Wednesday January 30th 2008, 4:00 am
Fine Tuning: Cat Power Claws the Classics
Filed under: Fine Tuning | Posted by:


Jukebox is the much-anticipated, gutsy, new collection of covers from Cat Power (aka Chan Marshall), ranging from reinterpretations of her own original songs to covers of old standards and country favorites. Marshall’s take on these well-known tunes is both disarming and soulful – the album evokes a dim lit lounge near the end of closing hours, and the opening cover of Sinatra’s “New York, New York” indicates right away that these will not be faithful replicas of the old classics.


Right off the bat, “New York” is a significant departure from the spirit and ambition of the original. Whereas Sinatra’s version is infused with cheery optimism, Cat Power’s professes skepticism and dreariness. Although the lyrics irrepressibly conjure Ol’ Blue Eyes, Marshall seems to be singing from the perspective not of a youth but from the other end of a long, colorful, perhaps disappointing, life.

Another drastic reconstruction is Hank Williams’ “Ramblin Man,” which is
converted to “Ramblin (Wo)man.” Williams’ honky tonk is replaced with a
moaning slide guitar and sensual, anguished vocals. Hear the difference below and judge for yourself:


YouTube Preview ImageHank Williams- Ramblin Man


YouTube Preview Image


Marshall adds a little country to her melancholy collection with her version
of “Aretha, Sing One For Me.” As the only upbeat track of the album, it is a standout. Marshall and her band bring richness to some tracks like “Don’t Explain” and strip texture away from others like “Silver Stallion,” both great covers. Rounding out the collection are two Cat Power originals “Metal Heart” and “Song for Bobby.”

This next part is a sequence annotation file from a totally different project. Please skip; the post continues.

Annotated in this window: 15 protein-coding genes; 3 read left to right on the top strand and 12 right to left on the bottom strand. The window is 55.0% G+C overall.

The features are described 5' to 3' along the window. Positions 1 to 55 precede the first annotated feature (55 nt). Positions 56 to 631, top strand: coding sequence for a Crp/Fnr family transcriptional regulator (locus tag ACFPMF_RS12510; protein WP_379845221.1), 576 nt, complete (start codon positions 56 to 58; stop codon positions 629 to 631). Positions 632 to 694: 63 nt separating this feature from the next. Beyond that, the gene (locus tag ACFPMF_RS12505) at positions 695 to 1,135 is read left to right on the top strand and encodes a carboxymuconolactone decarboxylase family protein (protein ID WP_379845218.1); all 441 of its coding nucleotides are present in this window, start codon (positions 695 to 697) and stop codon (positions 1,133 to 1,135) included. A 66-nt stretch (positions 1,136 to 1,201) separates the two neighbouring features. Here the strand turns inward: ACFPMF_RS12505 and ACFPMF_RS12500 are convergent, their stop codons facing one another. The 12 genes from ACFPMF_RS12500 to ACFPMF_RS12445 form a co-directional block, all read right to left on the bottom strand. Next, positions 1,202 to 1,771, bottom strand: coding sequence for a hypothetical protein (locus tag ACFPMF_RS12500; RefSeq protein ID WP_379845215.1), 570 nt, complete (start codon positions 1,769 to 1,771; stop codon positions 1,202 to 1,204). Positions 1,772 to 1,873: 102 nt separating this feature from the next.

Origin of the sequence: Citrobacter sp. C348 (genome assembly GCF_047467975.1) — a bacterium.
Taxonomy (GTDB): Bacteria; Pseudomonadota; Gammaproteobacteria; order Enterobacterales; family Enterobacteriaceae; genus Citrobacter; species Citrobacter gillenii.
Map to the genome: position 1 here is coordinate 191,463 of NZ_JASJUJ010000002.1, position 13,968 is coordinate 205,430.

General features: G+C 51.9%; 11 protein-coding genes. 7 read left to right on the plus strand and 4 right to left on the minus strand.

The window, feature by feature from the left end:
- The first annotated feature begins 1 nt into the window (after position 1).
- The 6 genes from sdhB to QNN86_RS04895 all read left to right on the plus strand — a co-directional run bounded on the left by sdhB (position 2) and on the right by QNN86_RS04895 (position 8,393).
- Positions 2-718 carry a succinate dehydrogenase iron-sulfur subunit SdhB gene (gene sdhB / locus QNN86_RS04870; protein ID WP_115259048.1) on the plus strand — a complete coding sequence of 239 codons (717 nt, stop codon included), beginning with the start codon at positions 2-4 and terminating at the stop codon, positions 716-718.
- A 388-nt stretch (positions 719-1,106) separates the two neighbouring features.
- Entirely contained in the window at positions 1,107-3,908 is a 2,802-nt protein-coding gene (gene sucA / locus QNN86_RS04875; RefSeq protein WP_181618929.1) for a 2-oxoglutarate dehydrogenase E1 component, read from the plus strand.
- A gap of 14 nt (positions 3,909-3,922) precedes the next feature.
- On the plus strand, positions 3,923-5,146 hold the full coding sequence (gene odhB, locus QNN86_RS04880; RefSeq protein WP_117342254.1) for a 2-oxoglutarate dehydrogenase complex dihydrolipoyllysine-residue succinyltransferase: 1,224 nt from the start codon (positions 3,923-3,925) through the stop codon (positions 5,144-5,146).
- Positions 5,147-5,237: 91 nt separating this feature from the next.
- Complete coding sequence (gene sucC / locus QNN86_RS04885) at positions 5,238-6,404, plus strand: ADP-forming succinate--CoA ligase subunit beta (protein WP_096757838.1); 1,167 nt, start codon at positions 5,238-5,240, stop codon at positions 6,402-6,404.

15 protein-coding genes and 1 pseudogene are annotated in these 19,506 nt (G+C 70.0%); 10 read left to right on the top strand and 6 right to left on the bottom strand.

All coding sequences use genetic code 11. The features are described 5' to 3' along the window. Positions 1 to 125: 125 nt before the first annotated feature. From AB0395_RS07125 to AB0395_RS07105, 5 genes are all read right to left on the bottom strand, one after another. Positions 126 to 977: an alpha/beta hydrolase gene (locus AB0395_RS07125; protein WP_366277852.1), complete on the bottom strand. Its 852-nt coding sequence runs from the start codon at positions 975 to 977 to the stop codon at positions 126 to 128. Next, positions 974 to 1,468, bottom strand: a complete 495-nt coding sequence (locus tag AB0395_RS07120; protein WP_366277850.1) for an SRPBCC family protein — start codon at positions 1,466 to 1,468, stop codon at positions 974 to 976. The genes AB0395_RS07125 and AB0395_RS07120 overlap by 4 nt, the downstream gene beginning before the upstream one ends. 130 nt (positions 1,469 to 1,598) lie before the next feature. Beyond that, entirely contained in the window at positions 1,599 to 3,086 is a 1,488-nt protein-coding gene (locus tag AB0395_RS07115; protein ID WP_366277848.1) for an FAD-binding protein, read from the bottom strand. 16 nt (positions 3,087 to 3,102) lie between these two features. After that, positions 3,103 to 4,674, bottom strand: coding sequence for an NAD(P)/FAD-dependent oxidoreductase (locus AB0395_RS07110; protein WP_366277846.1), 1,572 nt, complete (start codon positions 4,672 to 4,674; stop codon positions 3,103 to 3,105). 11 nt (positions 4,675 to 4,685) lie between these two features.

YouTube Preview ImageCat Power- Aretha, Sing One For Me


Overall, Cat Power’s latest collection possesses an intriguing mix of moody strength and feminine mystique. If you are deeply attached to the classic versions of these songs, however, this album may seem like an interesting, yet frustrating musical experiment. Chan Marshall’s understated vocals lacks the power of James Brown’s explosive heartache or Janis Joplin’s powerful delivery. Yet her voice is always haunting and all in all, Jukebox is an alluring album.


Theme From ‘New York, New York'” (Kander/Ebb; originally sung by Frank Sinatra)
“Metal Heart” (Cat Power)
“Ramblin’ (Wo)man” (Hank Williams)
“Song To Bobby” (Cat Power)
“Aretha, Sing One for Me” (J Harris/Eugene William; originally sung by George Jackson)
“Lost Someone” (James Brown)
“I Believe in You” (Bob Dylan)
“Fortunate Son” (Creedence Clearwater Revival)
“Silver Stallion” (Lee Clayton)
“Dark End of the Street” (Chips Moman/Dan Penn; originally sung by James Carr)
“Don’t Explain” (Billie Holiday)
“Woman Left Lonely” (Spooner Oldham/Dan Penn, popularized by Janis Joplin)

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